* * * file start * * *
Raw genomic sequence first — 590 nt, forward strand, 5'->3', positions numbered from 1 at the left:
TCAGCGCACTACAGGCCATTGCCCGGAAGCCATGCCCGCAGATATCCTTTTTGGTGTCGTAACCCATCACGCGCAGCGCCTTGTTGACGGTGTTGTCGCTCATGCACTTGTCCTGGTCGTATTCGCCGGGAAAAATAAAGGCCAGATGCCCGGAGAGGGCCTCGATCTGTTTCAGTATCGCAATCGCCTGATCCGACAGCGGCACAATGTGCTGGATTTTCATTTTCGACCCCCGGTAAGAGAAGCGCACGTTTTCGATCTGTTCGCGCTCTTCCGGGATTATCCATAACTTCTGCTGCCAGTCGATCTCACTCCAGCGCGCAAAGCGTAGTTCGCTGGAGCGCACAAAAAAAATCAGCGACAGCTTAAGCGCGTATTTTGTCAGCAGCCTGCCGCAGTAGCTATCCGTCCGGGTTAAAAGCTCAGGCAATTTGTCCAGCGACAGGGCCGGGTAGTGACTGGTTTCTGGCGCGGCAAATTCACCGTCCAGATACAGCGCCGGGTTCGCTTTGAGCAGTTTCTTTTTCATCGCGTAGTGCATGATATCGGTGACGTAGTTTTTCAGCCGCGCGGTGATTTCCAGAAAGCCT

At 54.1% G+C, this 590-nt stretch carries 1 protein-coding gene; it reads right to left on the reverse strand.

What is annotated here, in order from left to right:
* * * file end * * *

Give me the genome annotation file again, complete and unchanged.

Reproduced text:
Raw genomic sequence first — 590 nt, forward strand, 5'->3', positions numbered from 1 at the left:
TCAGCGCACTACAGGCCATTGCCCGGAAGCCATGCCCGCAGATATCCTTTTTGGTGTCGTAACCCATCACGCGCAGCGCCTTGTTGACGGTGTTGTCGCTCATGCACTTGTCCTGGTCGTATTCGCCGGGAAAAATAAAGGCCAGATGCCCGGAGAGGGCCTCGATCTGTTTCAGTATCGCAATCGCCTGATCCGACAGCGGCACAATGTGCTGGATTTTCATTTTCGACCCCCGGTAAGAGAAGCGCACGTTTTCGATCTGTTCGCGCTCTTCCGGGATTATCCATAACTTCTGCTGCCAGTCGATCTCACTCCAGCGCGCAAAGCGTAGTTCGCTGGAGCGCACAAAAAAAATCAGCGACAGCTTAAGCGCGTATTTTGTCAGCAGCCTGCCGCAGTAGCTATCCGTCCGGGTTAAAAGCTCAGGCAATTTGTCCAGCGACAGGGCCGGGTAGTGACTGGTTTCTGGCGCGGCAAATTCACCGTCCAGATACAGCGCCGGGTTCGCTTTGAGCAGTTTCTTTTTCATCGCGTAGTGCATGATATCGGTGACGTAGTTTTTCAGCCGCGCGGTGATTTCCAGAAAGCCT

At 54.1% G+C, this 590-nt stretch carries 1 protein-coding gene; it reads right to left on the reverse strand.

What is annotated here, in order from left to right: